Growing up, we had big Thanksgivings with nearly 20 people which usually meant a turkey weighing in at more than twenty pounds. My mom got up at 5am to put the bird in the oven and we spent the day cleaning and cooking, preparing for the feast we looked forward to once a year. There was the formal adults table in the dining room and then there was the "kids" table in the living room. We fought over who had to say grace and then began our meal with my Nana's fruit cocktail and sherbet (This was so normal to me growing up but looking back at it, how strange to begin a meal with ice cream?!?!) We then proceeded to sit for way too long eating way too much food and loving every second of it. There were lots of people, lots of noise and lots of food.
Part of being married is learning to let go of the traditions you grew up with and embrace the new ones that come with gaining a second family. Since getting married, Will and I now spend our Thanksgivings in New York with his parents. It is a much smaller, much quieter holiday now but still just as lovely. (However, with with the addition of Nathan and soon to be Baby #2, I am sensing a little bit of the wonderful chaos I grew up with seeping back into the holiday.)
The first Thanksgiving we spent with Will's family, I will admit I had a small, emotional breakdown when I found out we weren't having turkey. NO TURKEY??? ON THANKSGIVING????? I couldn't even comprehend the words as they came out of Will's mouth. "But that's the whole point of Thanksgiving!! Eating turkey!!" (Sure, there's the whole giving thanks for all the blessings in your life too, but at that moment, I could think of turkey, and nothing else.)
I told myself it wasn't a big deal and that I would prepare Will and I a traditional turkey dinner later that weekend to enjoy together. In addition, Will did a little research and found every single restaurant in NYC that would be serving a traditional Thanksgiving dinner that weekend and let me know we could go to whichever one I wanted, bonus points for him that year. Deep down though, I was still a little sad on the morning of Thanksgiving to know that I would NOT be eating turkey. I'm sure a lot of that emotion had to do with spending my first Thanksgiving away from my family but on that day, I focused all of my emotions on the turkey-less dinner we would be having.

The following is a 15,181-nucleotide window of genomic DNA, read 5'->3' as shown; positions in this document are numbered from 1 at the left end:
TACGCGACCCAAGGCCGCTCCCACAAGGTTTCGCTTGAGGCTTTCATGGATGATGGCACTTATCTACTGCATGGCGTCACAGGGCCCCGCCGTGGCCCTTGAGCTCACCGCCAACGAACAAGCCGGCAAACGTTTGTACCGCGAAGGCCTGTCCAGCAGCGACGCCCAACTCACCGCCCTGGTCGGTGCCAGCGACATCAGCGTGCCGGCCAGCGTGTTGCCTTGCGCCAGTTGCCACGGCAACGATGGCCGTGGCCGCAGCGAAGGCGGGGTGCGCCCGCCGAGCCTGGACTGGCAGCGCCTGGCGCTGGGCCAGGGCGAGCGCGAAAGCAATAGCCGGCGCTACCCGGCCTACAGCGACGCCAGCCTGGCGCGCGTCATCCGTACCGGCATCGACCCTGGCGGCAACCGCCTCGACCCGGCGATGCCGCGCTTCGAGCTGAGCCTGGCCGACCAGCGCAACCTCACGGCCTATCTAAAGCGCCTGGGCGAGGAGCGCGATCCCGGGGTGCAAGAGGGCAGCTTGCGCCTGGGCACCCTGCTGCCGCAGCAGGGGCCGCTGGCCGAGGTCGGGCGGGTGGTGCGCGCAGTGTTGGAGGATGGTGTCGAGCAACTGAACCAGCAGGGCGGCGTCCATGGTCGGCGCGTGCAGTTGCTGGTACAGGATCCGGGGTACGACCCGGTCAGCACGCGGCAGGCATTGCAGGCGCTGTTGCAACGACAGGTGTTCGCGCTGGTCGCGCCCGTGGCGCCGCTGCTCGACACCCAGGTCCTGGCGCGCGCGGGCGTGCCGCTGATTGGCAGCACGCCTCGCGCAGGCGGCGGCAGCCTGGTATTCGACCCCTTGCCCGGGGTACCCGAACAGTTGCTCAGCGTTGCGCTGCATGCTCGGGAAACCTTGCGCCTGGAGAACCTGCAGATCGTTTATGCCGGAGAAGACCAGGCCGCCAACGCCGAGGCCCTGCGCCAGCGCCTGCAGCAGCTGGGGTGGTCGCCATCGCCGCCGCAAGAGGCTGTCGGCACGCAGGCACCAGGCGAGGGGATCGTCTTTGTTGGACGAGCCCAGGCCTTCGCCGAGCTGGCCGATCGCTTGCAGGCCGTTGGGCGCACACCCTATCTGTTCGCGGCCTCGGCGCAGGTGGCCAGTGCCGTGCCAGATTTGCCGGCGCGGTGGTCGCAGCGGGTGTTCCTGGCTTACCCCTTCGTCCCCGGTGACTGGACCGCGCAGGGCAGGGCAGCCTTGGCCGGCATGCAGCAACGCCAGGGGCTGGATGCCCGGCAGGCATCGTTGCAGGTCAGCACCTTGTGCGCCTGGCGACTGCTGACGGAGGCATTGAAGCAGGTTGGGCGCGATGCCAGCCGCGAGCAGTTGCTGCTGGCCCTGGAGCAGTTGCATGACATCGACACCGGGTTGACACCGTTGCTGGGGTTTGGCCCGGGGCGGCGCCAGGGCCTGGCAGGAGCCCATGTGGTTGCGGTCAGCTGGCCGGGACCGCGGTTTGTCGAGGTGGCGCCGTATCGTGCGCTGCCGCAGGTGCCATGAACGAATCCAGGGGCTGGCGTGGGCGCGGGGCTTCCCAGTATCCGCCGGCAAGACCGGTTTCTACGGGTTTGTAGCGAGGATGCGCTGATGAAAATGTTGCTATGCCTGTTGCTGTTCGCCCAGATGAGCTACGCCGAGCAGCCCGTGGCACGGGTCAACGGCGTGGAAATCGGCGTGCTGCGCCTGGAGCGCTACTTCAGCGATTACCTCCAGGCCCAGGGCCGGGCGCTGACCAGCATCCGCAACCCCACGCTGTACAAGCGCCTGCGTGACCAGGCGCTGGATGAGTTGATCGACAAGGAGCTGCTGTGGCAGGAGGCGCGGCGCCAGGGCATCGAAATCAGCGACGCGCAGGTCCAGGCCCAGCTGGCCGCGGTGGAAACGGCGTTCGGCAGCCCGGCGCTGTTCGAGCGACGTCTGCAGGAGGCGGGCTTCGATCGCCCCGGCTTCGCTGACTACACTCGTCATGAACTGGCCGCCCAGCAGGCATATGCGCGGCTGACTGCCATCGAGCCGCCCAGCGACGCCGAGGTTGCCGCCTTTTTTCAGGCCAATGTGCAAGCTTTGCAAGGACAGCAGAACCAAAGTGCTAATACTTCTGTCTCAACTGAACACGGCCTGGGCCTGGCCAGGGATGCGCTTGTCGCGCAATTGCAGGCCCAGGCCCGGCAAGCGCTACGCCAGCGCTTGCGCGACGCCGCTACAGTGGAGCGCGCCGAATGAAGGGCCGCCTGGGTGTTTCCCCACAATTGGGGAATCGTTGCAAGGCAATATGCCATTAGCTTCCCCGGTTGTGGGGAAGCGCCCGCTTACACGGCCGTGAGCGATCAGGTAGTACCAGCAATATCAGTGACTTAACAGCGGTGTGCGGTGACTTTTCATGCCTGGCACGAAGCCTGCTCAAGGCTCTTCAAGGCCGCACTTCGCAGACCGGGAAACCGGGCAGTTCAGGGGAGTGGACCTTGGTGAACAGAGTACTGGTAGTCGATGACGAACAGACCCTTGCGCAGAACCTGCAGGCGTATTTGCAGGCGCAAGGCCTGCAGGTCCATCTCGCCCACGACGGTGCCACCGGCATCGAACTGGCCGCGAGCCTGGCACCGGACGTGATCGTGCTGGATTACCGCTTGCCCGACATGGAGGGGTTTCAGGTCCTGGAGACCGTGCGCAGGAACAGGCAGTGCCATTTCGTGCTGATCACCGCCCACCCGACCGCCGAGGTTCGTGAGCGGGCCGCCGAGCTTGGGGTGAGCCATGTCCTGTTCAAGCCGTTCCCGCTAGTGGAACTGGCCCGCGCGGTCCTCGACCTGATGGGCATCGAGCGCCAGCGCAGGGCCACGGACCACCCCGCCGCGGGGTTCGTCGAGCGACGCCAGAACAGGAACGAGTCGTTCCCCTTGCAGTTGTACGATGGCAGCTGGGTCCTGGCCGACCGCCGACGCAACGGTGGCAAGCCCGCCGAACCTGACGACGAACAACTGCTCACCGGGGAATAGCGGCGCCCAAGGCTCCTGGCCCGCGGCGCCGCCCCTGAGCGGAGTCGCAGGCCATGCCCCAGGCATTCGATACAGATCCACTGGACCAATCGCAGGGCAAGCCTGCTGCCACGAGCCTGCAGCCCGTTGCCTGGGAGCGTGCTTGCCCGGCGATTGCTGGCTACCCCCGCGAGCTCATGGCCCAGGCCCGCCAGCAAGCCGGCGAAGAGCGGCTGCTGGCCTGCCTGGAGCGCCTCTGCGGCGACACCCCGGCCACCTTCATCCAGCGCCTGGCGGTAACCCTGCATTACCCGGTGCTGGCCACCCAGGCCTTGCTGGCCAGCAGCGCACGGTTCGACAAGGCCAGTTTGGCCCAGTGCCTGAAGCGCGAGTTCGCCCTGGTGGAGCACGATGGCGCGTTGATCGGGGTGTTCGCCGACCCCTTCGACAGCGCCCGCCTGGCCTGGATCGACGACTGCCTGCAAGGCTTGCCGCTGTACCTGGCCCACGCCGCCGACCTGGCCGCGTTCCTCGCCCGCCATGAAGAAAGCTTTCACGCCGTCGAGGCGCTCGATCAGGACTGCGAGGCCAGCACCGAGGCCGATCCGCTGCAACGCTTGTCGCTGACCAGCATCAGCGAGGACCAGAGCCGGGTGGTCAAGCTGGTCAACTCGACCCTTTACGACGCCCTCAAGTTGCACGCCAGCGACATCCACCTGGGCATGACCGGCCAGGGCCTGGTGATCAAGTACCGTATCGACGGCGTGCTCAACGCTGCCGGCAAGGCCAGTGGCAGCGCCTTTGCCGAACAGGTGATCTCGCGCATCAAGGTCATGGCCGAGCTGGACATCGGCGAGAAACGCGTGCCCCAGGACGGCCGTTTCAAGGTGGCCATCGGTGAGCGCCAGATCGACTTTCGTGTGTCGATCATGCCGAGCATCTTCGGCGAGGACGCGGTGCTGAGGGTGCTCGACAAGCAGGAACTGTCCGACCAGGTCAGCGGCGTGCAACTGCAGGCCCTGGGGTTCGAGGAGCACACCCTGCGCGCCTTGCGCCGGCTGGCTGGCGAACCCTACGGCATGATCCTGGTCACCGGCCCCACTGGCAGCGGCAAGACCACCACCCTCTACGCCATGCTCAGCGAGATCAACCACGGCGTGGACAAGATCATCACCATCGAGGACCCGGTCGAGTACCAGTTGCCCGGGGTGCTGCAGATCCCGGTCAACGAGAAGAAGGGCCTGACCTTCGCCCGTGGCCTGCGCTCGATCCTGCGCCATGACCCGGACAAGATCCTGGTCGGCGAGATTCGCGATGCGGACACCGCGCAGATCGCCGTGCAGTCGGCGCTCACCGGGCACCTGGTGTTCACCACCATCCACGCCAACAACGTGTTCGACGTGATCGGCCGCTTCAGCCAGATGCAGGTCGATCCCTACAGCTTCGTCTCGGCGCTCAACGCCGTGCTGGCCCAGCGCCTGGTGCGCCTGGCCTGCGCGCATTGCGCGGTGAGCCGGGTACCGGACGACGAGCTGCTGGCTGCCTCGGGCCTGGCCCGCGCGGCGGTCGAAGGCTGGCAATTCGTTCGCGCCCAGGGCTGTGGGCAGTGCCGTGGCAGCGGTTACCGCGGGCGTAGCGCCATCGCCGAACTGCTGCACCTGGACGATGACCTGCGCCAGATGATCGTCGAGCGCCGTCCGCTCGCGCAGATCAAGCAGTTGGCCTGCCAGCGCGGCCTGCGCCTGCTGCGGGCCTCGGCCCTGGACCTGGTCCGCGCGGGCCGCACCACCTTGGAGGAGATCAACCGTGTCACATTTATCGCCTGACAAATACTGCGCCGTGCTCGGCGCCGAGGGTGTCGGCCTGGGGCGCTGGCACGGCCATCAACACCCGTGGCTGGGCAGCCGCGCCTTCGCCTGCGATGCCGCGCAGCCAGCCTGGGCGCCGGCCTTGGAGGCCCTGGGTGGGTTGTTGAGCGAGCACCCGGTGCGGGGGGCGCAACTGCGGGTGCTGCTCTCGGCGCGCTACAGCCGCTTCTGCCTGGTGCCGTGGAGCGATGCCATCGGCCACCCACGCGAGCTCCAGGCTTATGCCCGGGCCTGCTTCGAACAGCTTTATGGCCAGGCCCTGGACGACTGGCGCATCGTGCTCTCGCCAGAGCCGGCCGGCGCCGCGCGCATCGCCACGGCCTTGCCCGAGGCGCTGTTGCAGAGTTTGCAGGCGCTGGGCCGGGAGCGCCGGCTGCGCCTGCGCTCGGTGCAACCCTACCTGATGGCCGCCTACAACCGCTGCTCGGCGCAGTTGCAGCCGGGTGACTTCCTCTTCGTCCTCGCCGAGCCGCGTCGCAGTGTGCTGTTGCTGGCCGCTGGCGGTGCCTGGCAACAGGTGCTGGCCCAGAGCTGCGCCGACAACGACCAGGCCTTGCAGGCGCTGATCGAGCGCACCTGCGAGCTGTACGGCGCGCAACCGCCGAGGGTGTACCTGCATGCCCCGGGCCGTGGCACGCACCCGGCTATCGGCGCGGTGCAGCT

I'll never forget that day. As soon as we arrived for dinner, my mother-in-law (who must have heard that I was a little disappointed about the turkey, or lack thereof) turned to me with a big smile on her face and said "We have a turkey." Words can't describe how excited I was. In what felt like slow motion, I turned towards the table, eyes darting, searching frantically for the bird. And what I saw instead, there in the center of the table, was this....
|The original fruit turkey|
It was a fruit turkey, completely made by hand by my mother-in-law. "I saw it in a magazine at the dentist's office the other day, isn't it cute?" I don't even know how to properly describe what went through my mind in that moment. My heart sunk as my first thought was "That's not a real turkey" but then I immediately starting laughing and smiling at how thoughtful her gesture was. I had been so focused on how I felt about the changes that were happening, I hadn't given any thought to how they were feeling. Suddenly they had to welcome someone new to their holiday and instead of celebrating their usual way, they welcomed me with a fruit turkey, possibly the most thoughtful gift I've ever received.
|Our first Thanksgiving together, 2008|
In the years since, our meal has evolved. We now have a ham and a turkey. Sauteed vegetables and stuffing. Fruit turkey and pumpkin pie.The fruit turkey serves as our centerpiece every year and will always remind me of the first Thanksgiving we spent together as a family. To me, it symbolizes two families coming together, forming new traditions and making new memories. And that is certainly something to be thankful for.